Paul Nash (11 May 1889 – 11 July 1946) was a British surrealist painter and war artist, as well as a photographer, writer and designer of applied art. Nash was among the most important landscape artists of the first half of the twentieth century. He played a key role in the development of Modernism in English art.
Born in London, Nash grew up in Buckinghamshire where he developed a love of the landscape. He entered the Slade School of Art but was poor at figure drawing and concentrated on landscape painting. Nash found much inspiration in landscapes with elements of ancient history, such as burial mounds, Iron Age hill forts such as Wittenham Clumps and the standing stones at Avebury in Wiltshire. The artworks he produced during World War I are among the most iconic images of the conflict. After the war Nash continued to focus on landscape painting, originally in a formalized, decorative style but, throughout the 1930s, in an increasingly abstract and surreal manner. In his paintings he often placed everyday objects into a landscape to give them a new identity and symbolism.
During World War II, although sick with the asthmatic condition that would kill him, he produced two series of anthropomorphic depictions of aircraft, before producing a number of landscapes rich in symbolism with an intense mystical quality. These have perhaps become among the best known works from the period. Nash was also a fine book illustrator, and also designed stage scenery, fabrics and posters.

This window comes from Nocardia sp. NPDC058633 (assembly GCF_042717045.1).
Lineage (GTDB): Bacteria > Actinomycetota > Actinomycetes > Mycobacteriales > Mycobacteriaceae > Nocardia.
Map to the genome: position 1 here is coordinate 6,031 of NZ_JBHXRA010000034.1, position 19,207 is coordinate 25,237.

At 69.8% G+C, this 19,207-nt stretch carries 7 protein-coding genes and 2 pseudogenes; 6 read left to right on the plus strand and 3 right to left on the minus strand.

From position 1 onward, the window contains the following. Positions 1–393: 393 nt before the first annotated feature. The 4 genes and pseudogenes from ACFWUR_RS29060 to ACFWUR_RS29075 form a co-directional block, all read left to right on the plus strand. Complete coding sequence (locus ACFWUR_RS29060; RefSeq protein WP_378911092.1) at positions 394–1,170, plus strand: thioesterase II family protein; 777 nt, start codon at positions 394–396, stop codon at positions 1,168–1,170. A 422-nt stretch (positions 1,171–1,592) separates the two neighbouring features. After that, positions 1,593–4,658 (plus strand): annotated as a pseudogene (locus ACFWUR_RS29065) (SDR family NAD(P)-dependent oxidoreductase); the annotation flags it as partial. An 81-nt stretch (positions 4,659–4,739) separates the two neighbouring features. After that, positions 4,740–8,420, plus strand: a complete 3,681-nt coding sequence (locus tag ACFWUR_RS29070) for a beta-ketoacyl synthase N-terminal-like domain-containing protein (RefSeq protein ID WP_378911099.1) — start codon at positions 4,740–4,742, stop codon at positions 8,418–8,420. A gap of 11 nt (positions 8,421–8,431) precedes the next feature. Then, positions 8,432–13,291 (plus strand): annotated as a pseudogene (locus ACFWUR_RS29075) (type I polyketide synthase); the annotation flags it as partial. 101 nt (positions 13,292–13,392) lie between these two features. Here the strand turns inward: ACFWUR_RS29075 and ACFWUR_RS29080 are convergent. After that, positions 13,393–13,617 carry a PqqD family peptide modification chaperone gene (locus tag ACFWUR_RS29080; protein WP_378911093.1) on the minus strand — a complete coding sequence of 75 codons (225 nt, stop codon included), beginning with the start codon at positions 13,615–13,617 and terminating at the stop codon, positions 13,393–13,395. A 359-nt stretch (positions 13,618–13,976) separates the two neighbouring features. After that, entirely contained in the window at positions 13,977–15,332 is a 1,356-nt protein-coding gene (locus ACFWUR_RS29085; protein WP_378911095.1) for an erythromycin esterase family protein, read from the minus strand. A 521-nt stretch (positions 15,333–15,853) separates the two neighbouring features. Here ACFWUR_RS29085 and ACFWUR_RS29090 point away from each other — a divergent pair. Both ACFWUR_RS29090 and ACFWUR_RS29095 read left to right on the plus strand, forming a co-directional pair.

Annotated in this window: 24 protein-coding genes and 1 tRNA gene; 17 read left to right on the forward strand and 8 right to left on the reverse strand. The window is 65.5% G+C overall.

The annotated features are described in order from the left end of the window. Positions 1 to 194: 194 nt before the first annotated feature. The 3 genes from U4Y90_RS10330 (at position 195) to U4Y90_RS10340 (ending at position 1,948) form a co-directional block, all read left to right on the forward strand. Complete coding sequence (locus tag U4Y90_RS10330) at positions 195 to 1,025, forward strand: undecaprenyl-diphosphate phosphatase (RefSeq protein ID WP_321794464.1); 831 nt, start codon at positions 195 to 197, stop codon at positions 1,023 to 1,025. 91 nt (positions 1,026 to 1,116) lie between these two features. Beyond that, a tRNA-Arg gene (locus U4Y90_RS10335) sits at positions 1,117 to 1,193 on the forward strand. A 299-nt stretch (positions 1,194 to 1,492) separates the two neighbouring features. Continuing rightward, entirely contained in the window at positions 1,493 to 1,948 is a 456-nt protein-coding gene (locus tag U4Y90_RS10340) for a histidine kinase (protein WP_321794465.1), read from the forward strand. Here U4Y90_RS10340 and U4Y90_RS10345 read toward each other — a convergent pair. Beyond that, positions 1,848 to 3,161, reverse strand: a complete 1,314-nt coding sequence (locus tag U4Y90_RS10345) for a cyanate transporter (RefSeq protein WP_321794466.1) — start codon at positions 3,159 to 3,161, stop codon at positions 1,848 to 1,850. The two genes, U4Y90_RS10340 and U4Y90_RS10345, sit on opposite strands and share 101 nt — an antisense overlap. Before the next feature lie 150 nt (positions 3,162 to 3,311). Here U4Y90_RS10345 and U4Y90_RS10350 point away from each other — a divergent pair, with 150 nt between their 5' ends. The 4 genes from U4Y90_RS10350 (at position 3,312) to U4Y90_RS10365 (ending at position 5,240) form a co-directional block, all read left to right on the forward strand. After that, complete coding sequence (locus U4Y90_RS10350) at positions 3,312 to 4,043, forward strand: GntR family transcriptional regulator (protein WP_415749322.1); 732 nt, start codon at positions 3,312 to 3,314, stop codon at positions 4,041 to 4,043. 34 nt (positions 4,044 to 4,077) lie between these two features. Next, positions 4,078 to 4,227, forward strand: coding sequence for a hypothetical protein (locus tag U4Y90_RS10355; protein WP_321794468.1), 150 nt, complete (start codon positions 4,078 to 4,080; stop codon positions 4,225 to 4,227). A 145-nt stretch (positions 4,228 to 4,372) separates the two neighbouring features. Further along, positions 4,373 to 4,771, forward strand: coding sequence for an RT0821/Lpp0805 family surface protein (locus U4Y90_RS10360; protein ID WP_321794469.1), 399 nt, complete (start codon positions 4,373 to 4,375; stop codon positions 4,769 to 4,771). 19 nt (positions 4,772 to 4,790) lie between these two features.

He was the older brother of the artist John Nash.
Nash was the son of a successful barrister, William Harry Nash, and his wife Caroline Maude, the daughter of a Captain in the Royal Navy. He was born in Kensington and grew up in Earl's Court in West London, but in 1902 the family moved to Iver Heath in Buckinghamshire. It was hoped the move to the countryside would help Caroline Nash, who was increasingly showing symptoms of mental illness. The growing cost of Caroline Nash's treatment led to the house at Iver Heath being rented out while Paul and his father lived together in lodgings and his younger sister and brother went to boarding schools. On Valentine's Day 1910, aged forty-nine, Caroline Nash died in a mental institution. Paul Nash was originally intended for a career in the navy, following the path of his maternal grandfather, but despite additional training at a specialist school in Greenwich, he failed the Naval Entrance Examination and returned to finish his schooling at St Paul's School. Encouraged by a fellow student at St Paul's, Eric Kennington, Nash considered the possibility of a career as an artist. After studying for a year at the South-Western Polytechnic in Chelsea, he then enrolled at the London County Council School of Photo-engraving and Lithography, in Bolt Court off Fleet Street, in the autumn of 1908. Nash spent two years studying at Bolt Court, where he began to write poetry and plays and where his work was spotted and praised by Selwyn Image. He was advised by his friend, the poet Gordon Bottomley, and by the artist William Rothenstein, that he should attend the Slade School of Art at University College, London. He enrolled in October 1910, though he later recorded that on his first meeting with the Professor of Drawing, Henry Tonks, 'It was evident he considered that neither the Slade, nor I, were likely to derive much benefit'.
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